South Africa is home to some of the world’s oldest human fossils, and during the modern era the region was settled by Khoisan and Bantu peoples. Dutch traders landed at the southern tip of modern day South Africa in 1652 and established a stopover point on the spice route between the Netherlands and the Far East, founding the city of Cape Town. After the British seized the Cape of Good Hope area in 1806, many of the Dutch settlers (Afrikaners, called "Boers" (farmers) by the British) trekked north to found their own republics, Transvaal and Orange Free State. The discovery of diamonds (1867) and gold (1886) spurred wealth and immigration and intensified the subjugation of the native inhabitants. The Afrikaners resisted British encroachments but were defeated in the Second South African War (1899-1902); however, the British and the Afrikaners, ruled together beginning in 1910 under the Union of South Africa, which became a republic in 1961 after a whites-only referendum. In 1948, the Afrikaner-dominated National Party was voted into power and instituted a policy of apartheid - the separate development of the races - which favored the white minority at the expense of the black majority. The African National Congress (ANC) led the opposition to apartheid and many top ANC leaders, such as Nelson MANDELA, spent decades in South Africa's prisons. Internal protests and insurgency, as well as boycotts by some Western nations and institutions, led to the regime's eventual willingness to negotiate a peaceful transition to majority rule.
The first multi-racial elections in 1994 following the end of apartheid ushered in majority rule under an ANC-led government. South Africa has since struggled to address apartheid-era imbalances in decent housing, education, and health care. Jacob ZUMA became president in 2009 and was reelected in 2014, but was forced to resign in February 2018 after numerous corruption scandals and gains by opposition parties in municipal elections in 2016. His successor, Cyril RAMAPHOSA, has pledged to crack down on corruption and shore up state-owned enterprises, and is the ANC’s likely candidate for May 2019 national elections.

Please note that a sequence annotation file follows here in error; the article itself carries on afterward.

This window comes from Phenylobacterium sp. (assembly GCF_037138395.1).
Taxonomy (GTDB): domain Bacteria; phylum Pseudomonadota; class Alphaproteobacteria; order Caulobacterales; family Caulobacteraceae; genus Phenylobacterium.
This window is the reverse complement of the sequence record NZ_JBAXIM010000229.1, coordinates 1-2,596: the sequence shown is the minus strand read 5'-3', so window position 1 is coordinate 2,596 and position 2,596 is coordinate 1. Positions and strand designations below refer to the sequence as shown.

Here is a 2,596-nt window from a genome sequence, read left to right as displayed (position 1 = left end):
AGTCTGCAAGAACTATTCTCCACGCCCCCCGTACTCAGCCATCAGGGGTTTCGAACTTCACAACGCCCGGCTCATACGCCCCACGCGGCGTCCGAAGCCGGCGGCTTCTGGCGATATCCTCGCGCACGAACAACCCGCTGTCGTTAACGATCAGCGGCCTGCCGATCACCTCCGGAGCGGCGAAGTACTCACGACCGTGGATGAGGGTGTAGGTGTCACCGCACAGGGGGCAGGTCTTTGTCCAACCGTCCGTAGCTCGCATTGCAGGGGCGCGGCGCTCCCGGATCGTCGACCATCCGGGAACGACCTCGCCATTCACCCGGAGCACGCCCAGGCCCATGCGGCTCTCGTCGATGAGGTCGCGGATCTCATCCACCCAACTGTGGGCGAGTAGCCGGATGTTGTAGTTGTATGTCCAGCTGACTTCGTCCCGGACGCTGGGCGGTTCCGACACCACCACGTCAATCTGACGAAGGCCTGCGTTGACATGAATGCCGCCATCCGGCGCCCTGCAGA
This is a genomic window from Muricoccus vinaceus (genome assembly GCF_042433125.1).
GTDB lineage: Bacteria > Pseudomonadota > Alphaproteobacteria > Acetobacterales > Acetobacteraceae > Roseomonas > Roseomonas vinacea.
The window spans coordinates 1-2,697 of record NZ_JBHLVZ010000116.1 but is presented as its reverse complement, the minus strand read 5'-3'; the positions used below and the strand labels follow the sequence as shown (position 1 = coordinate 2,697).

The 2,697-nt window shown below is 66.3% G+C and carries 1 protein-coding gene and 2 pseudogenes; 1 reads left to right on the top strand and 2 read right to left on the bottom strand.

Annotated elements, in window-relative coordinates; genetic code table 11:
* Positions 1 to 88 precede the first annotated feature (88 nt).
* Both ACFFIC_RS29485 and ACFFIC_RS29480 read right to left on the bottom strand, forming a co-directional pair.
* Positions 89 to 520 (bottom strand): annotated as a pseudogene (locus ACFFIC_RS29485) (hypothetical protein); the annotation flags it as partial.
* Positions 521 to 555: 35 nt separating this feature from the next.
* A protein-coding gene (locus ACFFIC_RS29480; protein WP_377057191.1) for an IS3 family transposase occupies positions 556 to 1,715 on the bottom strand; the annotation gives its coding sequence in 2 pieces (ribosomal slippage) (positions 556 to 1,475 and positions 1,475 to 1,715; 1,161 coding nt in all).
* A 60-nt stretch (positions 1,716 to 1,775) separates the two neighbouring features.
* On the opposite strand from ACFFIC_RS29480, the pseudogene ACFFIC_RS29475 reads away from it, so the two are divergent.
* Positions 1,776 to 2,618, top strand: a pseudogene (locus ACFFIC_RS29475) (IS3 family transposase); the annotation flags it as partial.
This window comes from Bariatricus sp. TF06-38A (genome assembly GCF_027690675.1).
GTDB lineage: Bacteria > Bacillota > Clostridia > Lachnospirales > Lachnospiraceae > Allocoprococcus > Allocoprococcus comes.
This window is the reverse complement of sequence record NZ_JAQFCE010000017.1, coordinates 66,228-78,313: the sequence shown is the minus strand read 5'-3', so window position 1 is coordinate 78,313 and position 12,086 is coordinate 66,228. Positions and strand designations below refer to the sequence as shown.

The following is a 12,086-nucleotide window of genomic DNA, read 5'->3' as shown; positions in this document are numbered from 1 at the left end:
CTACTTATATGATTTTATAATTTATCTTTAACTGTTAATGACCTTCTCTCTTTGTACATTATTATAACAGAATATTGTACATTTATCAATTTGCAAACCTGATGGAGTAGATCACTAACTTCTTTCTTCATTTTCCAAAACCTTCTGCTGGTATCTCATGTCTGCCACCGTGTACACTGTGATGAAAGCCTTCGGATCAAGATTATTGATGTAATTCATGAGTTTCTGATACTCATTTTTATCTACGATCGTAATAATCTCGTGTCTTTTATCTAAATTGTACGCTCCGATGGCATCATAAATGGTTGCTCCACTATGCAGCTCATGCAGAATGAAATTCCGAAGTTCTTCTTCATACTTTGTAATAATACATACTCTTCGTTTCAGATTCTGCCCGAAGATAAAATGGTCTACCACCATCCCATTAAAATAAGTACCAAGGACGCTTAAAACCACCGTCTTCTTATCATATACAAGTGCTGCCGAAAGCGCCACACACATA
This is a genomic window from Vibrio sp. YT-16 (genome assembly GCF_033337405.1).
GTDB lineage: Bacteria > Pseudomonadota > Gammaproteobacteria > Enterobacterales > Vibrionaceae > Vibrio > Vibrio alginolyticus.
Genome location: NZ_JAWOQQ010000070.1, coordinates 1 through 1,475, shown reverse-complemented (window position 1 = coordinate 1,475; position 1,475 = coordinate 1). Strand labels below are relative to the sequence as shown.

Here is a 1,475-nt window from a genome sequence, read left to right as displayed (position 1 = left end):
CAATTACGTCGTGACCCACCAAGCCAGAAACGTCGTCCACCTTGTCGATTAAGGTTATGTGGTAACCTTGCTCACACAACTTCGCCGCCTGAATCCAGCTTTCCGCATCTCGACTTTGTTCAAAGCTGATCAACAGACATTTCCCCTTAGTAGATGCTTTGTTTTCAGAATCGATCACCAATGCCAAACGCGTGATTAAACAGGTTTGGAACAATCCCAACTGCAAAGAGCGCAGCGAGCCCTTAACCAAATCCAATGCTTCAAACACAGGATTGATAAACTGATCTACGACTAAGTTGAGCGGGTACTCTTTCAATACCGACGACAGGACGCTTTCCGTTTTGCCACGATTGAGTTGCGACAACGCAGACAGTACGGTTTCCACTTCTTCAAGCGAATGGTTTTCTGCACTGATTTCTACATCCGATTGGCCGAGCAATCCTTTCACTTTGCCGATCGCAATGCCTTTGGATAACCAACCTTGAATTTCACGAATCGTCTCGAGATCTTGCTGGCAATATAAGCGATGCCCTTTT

Economic growth is set to strengthen in 2018-19, driven by increased business and consumer confidence. A favourable outlook in trading partners will benefit exports. Private consumption will expand, albeit at a slightly lower rate than in 2017 due to tax increases. Employment trends remain a concern.
Inflation is projected to remain in the target range, reflecting an assumed stable strong exchange rate, which lessens the effect of higher international oil prices and thus the upward pressure from the VAT hike. Monetary policy is projected to be moderately expansionary, which is appropriate to support growth. The government budget for 2018-19 remains tight, but tax reforms will create some fiscal room for much needed investment in higher education and social benefits. Once the fiscal situation improves, government debt reduction needs to be advanced. Network regulation reforms aimed to broaden competition can further support growth.
Source: OECD - Economic Forecast
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Air Services agreement
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